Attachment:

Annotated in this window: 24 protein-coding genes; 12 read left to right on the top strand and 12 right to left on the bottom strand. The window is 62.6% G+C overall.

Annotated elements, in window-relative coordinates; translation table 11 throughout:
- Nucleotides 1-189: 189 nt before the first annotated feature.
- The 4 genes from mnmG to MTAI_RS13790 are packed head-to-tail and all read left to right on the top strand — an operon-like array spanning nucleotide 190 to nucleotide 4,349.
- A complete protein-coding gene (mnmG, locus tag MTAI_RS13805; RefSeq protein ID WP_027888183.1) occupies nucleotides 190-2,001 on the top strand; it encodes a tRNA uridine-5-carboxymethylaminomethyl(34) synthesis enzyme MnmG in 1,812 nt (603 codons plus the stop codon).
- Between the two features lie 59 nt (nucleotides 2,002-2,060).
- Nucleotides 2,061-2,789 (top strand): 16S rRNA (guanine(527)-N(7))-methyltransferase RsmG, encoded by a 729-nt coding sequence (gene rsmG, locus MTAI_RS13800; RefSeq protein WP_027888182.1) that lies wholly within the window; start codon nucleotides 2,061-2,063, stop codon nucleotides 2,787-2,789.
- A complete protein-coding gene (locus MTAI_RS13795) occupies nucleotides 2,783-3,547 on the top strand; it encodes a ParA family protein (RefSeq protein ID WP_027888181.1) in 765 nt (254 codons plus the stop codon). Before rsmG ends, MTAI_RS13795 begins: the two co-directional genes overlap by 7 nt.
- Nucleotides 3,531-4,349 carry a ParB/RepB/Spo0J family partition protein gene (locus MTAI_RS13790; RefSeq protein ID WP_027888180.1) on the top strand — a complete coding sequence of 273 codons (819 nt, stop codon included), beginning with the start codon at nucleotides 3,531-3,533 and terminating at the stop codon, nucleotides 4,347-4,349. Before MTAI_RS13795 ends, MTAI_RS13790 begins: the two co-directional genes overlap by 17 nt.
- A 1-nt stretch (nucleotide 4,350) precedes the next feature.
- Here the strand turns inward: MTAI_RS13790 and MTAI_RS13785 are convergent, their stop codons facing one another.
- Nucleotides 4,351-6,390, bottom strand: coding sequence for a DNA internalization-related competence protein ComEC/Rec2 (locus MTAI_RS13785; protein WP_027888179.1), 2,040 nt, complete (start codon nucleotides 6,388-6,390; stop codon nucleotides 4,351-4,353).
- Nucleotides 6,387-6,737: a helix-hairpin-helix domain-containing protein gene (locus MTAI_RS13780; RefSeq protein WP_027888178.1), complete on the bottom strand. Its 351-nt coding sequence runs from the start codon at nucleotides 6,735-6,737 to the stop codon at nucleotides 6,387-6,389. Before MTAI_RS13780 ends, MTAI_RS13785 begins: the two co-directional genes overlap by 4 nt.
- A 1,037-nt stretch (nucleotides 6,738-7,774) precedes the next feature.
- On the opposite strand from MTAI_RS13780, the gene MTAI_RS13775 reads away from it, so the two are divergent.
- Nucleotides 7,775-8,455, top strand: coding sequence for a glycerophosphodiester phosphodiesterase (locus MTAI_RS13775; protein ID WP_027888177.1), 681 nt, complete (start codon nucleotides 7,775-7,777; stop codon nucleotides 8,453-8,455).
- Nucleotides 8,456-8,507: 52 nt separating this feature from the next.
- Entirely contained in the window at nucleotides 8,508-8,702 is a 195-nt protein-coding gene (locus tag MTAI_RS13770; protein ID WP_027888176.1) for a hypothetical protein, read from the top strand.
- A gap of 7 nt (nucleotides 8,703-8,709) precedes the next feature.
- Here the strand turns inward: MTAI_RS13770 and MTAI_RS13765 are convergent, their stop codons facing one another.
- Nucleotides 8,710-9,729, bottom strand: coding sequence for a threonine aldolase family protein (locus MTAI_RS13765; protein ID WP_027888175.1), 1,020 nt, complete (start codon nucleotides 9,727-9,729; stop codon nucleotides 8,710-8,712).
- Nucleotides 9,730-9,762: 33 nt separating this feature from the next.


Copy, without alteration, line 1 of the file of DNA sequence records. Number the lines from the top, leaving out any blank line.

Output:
Annotated in this window: 24 protein-coding genes; 12 read left to right on the top strand and 12 right to left on the bottom strand. The window is 62.6% G+C overall.